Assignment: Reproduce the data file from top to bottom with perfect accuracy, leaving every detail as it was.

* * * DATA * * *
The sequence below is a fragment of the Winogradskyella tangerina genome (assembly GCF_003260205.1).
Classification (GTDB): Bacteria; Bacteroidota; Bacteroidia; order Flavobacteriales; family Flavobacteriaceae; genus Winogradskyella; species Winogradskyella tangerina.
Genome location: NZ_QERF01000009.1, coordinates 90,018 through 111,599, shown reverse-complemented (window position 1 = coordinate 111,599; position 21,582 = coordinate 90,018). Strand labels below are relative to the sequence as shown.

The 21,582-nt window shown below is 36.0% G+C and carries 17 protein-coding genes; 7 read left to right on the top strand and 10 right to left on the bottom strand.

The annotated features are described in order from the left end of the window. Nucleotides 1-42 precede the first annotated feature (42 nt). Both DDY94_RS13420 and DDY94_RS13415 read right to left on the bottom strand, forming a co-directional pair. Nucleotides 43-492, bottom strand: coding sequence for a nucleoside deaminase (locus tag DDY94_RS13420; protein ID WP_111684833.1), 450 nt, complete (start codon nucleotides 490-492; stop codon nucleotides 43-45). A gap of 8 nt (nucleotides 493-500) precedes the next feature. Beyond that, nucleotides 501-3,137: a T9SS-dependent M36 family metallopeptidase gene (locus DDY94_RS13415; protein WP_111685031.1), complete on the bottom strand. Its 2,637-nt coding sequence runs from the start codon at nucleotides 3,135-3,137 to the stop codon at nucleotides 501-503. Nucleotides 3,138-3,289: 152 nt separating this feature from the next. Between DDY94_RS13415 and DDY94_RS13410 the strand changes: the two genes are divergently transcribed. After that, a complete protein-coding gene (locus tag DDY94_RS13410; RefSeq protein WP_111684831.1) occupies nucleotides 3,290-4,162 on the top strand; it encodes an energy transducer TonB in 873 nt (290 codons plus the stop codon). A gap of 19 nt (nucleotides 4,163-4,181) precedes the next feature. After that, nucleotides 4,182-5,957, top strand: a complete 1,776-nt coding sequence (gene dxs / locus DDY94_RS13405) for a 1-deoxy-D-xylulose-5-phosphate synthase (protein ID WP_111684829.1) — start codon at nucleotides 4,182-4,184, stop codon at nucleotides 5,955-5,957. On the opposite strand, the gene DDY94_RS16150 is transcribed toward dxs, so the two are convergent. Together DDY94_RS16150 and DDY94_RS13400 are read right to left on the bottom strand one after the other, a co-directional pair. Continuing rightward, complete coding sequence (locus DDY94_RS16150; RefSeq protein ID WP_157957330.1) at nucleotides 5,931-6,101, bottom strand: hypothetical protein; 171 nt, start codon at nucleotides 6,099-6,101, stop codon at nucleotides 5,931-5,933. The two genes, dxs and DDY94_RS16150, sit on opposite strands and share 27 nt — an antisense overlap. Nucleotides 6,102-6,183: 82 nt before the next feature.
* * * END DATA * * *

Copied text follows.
The sequence below is a fragment of the Winogradskyella tangerina genome (assembly GCF_003260205.1).
Classification (GTDB): Bacteria; Bacteroidota; Bacteroidia; order Flavobacteriales; family Flavobacteriaceae; genus Winogradskyella; species Winogradskyella tangerina.
Genome location: NZ_QERF01000009.1, coordinates 90,018 through 111,599, shown reverse-complemented (window position 1 = coordinate 111,599; position 21,582 = coordinate 90,018). Strand labels below are relative to the sequence as shown.

The 21,582-nt window shown below is 36.0% G+C and carries 17 protein-coding genes; 7 read left to right on the top strand and 10 right to left on the bottom strand.

The annotated features are described in order from the left end of the window. Nucleotides 1-42 precede the first annotated feature (42 nt). Both DDY94_RS13420 and DDY94_RS13415 read right to left on the bottom strand, forming a co-directional pair. Nucleotides 43-492, bottom strand: coding sequence for a nucleoside deaminase (locus tag DDY94_RS13420; protein ID WP_111684833.1), 450 nt, complete (start codon nucleotides 490-492; stop codon nucleotides 43-45). A gap of 8 nt (nucleotides 493-500) precedes the next feature. Beyond that, nucleotides 501-3,137: a T9SS-dependent M36 family metallopeptidase gene (locus DDY94_RS13415; protein WP_111685031.1), complete on the bottom strand. Its 2,637-nt coding sequence runs from the start codon at nucleotides 3,135-3,137 to the stop codon at nucleotides 501-503. Nucleotides 3,138-3,289: 152 nt separating this feature from the next. Between DDY94_RS13415 and DDY94_RS13410 the strand changes: the two genes are divergently transcribed. After that, a complete protein-coding gene (locus tag DDY94_RS13410; RefSeq protein WP_111684831.1) occupies nucleotides 3,290-4,162 on the top strand; it encodes an energy transducer TonB in 873 nt (290 codons plus the stop codon). A gap of 19 nt (nucleotides 4,163-4,181) precedes the next feature. After that, nucleotides 4,182-5,957, top strand: a complete 1,776-nt coding sequence (gene dxs / locus DDY94_RS13405) for a 1-deoxy-D-xylulose-5-phosphate synthase (protein ID WP_111684829.1) — start codon at nucleotides 4,182-4,184, stop codon at nucleotides 5,955-5,957. On the opposite strand, the gene DDY94_RS16150 is transcribed toward dxs, so the two are convergent. Together DDY94_RS16150 and DDY94_RS13400 are read right to left on the bottom strand one after the other, a co-directional pair. Continuing rightward, complete coding sequence (locus DDY94_RS16150; RefSeq protein ID WP_157957330.1) at nucleotides 5,931-6,101, bottom strand: hypothetical protein; 171 nt, start codon at nucleotides 6,099-6,101, stop codon at nucleotides 5,931-5,933. The two genes, dxs and DDY94_RS16150, sit on opposite strands and share 27 nt — an antisense overlap. Nucleotides 6,102-6,183: 82 nt before the next feature.